Breaking News
More () »

Has the college you want to apply to waived the SAT and ACT? Here's a list

The National Center for Fair and Open Testing has published a growing list of colleges that are making standardized testing optional.

FORESTVILLE, Md. — Some major universities in our region are holding firm on requiring SAT scores with applications for admissions next year, even though many colleges nationwide have announced they'll waive the requirement after coronavirus canceled the spring round of standardized testing.

It's a stressful situation for high school juniors who haven't been able to take the SATs this spring and who aren't sure what to expect in the fall.

"I'm kind of worried, because I have been doing SAT preparation since February and my parents have spent money on that and now I'm worried I won't even be able to take the test," said Alexis White, a junior at Bishop McNamara High School in Forestville, Maryland.

"I was pumped for my test. I was ready to take it," said classmate Akosa Obainwu.

White and Obianwu both plan to apply to the University of Maryland, which has not announced any plans to waive SAT and ACT standardized tests for 2021 applicants.

The University of Virginia has also not changed plans.

But a growing number of universities have announced they will waive standardized test scores for 2021 applicants because of the disruption caused by coronavirus testing cancellations.

The National Center for Fair and Open Testing maintains a growing list of colleges that are making standardized testing optional.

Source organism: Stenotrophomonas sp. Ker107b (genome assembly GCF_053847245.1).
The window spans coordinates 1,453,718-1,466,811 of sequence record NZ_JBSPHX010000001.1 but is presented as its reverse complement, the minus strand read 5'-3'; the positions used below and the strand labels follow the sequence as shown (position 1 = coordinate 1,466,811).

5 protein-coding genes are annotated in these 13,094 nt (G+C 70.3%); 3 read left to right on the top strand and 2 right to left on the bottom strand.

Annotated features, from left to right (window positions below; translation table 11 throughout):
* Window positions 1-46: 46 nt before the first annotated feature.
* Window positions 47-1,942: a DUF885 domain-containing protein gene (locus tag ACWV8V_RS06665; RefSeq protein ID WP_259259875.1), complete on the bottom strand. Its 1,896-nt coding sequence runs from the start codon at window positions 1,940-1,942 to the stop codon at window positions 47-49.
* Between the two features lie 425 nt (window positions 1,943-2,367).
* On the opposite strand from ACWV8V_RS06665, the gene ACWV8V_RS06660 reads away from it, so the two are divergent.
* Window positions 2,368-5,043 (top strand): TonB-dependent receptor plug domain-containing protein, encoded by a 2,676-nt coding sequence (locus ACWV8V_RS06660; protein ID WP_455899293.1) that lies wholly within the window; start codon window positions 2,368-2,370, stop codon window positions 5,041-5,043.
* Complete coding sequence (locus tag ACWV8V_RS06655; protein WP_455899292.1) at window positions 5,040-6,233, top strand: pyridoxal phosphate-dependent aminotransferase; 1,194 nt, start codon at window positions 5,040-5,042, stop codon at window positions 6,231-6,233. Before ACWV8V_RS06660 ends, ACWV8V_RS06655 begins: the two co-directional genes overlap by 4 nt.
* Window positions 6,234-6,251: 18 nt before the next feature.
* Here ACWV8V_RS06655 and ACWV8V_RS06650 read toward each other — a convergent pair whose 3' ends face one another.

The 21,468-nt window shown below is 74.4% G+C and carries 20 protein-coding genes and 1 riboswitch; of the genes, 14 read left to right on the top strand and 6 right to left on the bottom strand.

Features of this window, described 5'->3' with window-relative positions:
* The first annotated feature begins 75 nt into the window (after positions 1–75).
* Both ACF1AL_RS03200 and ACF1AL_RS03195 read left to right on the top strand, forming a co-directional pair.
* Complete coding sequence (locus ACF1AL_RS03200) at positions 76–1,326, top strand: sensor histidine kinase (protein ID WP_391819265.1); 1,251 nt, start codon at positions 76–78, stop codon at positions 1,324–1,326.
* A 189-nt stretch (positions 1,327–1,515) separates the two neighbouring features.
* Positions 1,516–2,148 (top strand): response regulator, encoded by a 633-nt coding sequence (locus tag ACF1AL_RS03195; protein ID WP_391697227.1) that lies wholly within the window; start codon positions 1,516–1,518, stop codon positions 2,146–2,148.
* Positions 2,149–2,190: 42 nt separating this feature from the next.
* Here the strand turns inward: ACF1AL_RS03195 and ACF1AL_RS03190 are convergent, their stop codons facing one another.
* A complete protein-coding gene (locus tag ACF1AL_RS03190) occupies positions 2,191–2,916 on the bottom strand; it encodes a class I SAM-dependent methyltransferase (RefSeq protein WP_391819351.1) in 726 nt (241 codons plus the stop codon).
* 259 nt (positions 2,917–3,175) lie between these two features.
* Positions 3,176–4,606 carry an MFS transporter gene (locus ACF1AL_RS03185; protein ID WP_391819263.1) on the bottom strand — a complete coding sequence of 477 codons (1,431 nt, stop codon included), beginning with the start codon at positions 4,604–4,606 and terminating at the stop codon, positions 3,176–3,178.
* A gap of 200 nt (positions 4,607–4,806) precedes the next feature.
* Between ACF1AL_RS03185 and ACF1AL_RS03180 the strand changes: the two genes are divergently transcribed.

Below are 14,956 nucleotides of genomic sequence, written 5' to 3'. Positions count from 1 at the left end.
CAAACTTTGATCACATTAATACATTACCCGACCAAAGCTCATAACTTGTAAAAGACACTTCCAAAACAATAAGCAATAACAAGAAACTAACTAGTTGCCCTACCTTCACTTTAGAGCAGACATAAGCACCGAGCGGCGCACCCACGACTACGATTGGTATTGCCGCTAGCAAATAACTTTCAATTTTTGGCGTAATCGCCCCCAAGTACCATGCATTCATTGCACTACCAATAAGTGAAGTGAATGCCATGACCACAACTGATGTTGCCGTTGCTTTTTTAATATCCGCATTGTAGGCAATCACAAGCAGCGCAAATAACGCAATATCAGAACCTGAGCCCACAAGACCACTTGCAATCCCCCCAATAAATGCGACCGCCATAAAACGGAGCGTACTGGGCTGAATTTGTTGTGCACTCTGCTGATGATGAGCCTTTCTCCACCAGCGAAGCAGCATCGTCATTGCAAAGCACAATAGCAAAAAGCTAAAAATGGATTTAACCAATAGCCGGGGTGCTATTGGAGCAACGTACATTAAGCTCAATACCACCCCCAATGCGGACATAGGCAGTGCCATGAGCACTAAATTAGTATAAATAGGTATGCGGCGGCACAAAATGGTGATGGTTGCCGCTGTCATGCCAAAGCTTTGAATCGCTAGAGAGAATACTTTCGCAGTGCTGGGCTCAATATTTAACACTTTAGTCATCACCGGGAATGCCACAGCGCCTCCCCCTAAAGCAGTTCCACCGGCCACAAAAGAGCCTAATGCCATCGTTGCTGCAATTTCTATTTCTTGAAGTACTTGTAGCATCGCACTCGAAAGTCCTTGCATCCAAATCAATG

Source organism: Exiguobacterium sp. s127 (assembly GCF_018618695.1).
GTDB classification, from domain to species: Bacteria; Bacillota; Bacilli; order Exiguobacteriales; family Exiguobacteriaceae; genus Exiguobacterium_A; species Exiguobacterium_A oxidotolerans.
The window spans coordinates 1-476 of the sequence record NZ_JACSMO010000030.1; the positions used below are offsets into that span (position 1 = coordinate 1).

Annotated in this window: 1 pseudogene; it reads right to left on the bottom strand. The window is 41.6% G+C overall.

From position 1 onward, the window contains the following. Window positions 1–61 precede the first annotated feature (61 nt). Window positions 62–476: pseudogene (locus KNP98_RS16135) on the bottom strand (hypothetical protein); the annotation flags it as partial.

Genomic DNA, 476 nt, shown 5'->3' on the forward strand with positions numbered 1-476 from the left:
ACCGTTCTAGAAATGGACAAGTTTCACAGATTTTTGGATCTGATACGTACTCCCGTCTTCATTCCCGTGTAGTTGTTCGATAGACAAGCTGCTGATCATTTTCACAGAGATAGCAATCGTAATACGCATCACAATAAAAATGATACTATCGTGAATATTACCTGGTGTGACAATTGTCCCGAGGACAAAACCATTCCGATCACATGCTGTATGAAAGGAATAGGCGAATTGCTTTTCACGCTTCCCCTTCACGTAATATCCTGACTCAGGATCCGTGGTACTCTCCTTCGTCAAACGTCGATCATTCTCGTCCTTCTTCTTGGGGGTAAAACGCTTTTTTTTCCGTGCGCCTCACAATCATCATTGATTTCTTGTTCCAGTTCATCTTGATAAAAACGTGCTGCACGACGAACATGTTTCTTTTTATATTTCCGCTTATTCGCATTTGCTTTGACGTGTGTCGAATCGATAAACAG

Virginia Tech, Old Dominion University, Salisbury University and George Washington University are among them.

Alicia Oglesby, the director of school and college counseling at Bishop McNamara says the normal strategy of taking the SATs twice is now out the window.

Oglesby said she is hopeful that the SAT crisis fuels a discussion about doing away with standardized tests altogether because she believes they can be unfair to students who can't pay for advantages like tutoring and technology.

"I’m hopeful it will show colleges and universities that the SATs and the ACTs are unnecessary," she said.

The College Board has announced it is preparing for SAT testing in the fall, even if it means it has to be online-only – raising questions about security and cheating.

Oglesby's advice to her students is to stop fretting about the SATs, because it's out of their control. Instead, she advises to stay focus on schoolwork and producing good grades and a high GPA.

RELATED: Browne Academy expands virtual learning for all students

RELATED: 30,000 volunteers could be needed in Virginia for possible coronavirus surge

RELATED: Stuck inside and bored during the pandemic? How about learning chess online?

Download the brand new WUSA9 app here.

Sign up for the Get Up DC newsletter: Your forecast. Your commute. Your news.

Before You Leave, Check This Out